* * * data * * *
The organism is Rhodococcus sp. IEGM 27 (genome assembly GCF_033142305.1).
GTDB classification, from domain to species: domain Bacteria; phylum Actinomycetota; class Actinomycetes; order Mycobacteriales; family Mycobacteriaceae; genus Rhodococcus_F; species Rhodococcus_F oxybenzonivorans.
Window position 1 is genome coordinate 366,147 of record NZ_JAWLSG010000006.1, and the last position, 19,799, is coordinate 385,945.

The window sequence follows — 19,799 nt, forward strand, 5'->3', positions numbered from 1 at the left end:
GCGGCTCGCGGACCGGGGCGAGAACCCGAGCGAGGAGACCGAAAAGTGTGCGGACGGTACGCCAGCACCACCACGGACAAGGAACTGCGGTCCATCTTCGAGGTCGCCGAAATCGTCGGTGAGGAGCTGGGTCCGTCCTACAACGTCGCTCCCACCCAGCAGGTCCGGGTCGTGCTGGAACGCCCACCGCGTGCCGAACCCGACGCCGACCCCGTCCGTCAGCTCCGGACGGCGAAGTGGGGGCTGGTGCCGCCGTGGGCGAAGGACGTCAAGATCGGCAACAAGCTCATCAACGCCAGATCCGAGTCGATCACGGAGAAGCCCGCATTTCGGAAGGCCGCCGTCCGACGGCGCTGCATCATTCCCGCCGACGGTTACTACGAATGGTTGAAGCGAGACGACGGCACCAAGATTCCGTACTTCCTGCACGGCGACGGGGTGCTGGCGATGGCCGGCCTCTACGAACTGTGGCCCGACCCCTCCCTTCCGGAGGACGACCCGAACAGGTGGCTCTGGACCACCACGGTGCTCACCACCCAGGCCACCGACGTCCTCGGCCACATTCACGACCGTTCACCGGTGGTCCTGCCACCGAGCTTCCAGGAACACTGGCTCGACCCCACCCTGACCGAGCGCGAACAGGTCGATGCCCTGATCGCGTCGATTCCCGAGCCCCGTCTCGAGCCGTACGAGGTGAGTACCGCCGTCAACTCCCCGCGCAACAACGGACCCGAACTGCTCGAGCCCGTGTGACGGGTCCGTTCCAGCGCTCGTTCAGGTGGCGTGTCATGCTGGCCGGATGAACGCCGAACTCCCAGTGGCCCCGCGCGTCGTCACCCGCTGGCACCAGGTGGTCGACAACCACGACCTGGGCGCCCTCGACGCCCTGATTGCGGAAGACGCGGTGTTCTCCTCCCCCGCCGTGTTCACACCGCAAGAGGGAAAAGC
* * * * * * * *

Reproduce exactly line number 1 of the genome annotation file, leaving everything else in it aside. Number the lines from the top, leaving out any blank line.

The organism is Rhodococcus sp. IEGM 27 (genome assembly GCF_033142305.1).